My Rating: 1 jailbroken pig out of 5.
You’ll like this book if: You enjoy fun reads full of hijinks and shenanigans.
You’ll dislike this book it: Typical characters that fall flat.

June: The Month of Reading

June was the month of reading! I read more this month than I have read in a really long time and it was fantastic. The combination of ending the school year, only working a few days a week, and a few trips home made for the perfect reading month. Here’s what I read and a few brief thoughts!

Why We Broke Up by Daniel Handler: I really enjoyed this slightly goofy, mildly dark, and all together different tale of love lost. Handler has a way of writing characters impossible not to fall in love with. I wrote a full review on this one so check it out!

Feed by M.T Anderson: Feed took a route I wasn’t quite expecting it to take, but I liked it more than I thought it would. The love story interwoven with the social commentary on technology was well written and pulled me into the story.

Grace’s Guide: The Art of Pretending to be a Grown-Up by Grace Helbig: This quirky book is part self-help, part memoir, and 100% funny. Written by Youtube Personality Grace Helbig, Grace’s Guide was the perfect summer read.

A Really Awesome Mess by Trish Cook and Brendan Halpin: I was not a fan of this one. A Really Awesome Mess follows two teens whose problems land them in a therapeutic boarding school. The characters were whiney. The plot was kind of weird and not that interesting. This book just didn’t keep me interested.

Catalyst by Laurie Halse Anderson: This is the last book I read in June. I finished this book eleven days ago and haven’t really read all that much since. I think I still have a massive post-book hangover from this one. Catalyst is definitely not easy to move on from. I loved everything about it from the characters to the plot to the writing. I even loved how much it broke my heart.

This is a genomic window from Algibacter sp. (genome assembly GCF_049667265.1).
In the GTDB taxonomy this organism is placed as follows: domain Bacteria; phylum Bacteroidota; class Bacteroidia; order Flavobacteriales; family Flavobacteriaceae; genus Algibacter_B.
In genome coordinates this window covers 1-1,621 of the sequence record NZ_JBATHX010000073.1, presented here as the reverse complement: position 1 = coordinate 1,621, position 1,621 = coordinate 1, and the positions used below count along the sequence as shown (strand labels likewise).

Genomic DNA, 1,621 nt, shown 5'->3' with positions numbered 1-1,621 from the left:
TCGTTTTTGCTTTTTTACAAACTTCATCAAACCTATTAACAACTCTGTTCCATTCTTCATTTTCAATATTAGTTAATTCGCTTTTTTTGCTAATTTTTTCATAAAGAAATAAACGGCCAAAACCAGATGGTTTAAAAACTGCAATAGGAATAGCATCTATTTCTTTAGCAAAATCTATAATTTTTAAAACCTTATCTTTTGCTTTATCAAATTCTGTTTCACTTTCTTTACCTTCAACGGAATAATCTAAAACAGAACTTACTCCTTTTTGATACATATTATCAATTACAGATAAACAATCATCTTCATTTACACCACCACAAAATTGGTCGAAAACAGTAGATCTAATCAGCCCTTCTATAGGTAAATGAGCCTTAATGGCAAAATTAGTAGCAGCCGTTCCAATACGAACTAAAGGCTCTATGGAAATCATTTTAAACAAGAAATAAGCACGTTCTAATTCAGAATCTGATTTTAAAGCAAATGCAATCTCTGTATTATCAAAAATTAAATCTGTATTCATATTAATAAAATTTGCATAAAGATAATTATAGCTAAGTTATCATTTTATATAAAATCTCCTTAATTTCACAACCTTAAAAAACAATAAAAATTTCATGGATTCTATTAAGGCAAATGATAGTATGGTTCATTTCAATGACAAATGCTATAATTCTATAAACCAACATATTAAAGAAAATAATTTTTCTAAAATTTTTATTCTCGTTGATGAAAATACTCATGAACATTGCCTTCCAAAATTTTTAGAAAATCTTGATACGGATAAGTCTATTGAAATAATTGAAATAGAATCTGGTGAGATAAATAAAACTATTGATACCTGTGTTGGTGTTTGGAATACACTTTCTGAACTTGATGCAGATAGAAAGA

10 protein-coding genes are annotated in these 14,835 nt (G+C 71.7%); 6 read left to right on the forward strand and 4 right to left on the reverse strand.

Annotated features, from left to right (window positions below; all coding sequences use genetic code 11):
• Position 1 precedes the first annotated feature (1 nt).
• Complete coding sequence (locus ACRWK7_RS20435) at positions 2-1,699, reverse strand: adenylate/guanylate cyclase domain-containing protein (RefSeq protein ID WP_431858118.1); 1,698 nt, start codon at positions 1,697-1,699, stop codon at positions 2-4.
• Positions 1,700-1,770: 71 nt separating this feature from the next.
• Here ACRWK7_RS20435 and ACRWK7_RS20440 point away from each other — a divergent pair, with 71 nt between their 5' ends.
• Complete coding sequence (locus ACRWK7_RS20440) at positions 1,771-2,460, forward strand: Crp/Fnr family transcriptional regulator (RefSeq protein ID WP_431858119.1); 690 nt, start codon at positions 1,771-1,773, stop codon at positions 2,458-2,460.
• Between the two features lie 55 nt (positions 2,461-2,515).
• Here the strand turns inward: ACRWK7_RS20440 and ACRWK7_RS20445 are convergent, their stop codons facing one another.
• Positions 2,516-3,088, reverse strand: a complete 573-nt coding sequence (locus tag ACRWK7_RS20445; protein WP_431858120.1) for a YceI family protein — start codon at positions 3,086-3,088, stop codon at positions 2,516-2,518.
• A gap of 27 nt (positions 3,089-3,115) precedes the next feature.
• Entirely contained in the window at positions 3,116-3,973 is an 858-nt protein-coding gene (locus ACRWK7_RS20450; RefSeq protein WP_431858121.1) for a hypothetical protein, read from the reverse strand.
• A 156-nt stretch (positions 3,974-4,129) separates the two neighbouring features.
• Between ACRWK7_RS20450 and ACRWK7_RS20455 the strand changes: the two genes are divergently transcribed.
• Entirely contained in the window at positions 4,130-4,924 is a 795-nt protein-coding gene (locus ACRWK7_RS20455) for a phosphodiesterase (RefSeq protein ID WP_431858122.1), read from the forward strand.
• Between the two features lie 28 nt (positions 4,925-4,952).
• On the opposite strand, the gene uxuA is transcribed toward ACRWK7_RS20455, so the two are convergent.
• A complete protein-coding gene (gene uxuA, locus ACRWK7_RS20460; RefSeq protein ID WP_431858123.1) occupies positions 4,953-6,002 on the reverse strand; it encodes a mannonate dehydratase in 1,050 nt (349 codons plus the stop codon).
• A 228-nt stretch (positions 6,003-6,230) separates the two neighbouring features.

So that’s June for you. Hopefully July is just as productive! I just bought a couch for my porch, so I anticipate a lot of reading to happen there. How’s your summer reading going? Any summer recommendations?

Happy Reading,

Why We Broke Up

Author: Daniel Handler
Genre: Contemporary Young Adult
Year Published: 2011
Publisher: Little Brown Books for Young Readers
Length: A 354 page letter

“And that Ed is why we broke up.”

When Min Green and Ed Slaterton breakup Min goes on a mission to give back everything she has collected over the course of their month long relationship along with a letter explaining exactly why they broke up. Why We Broke up details the crazy adventures and explosive break up of this unlikely couple.

My Perspective:
The Pictures: First off this book is beautiful! Every story that Min includes in her letter is accompanied by beautiful illustrations. This makes the story even more intriguing and definitely pulls the reader into the world of Min and Ed.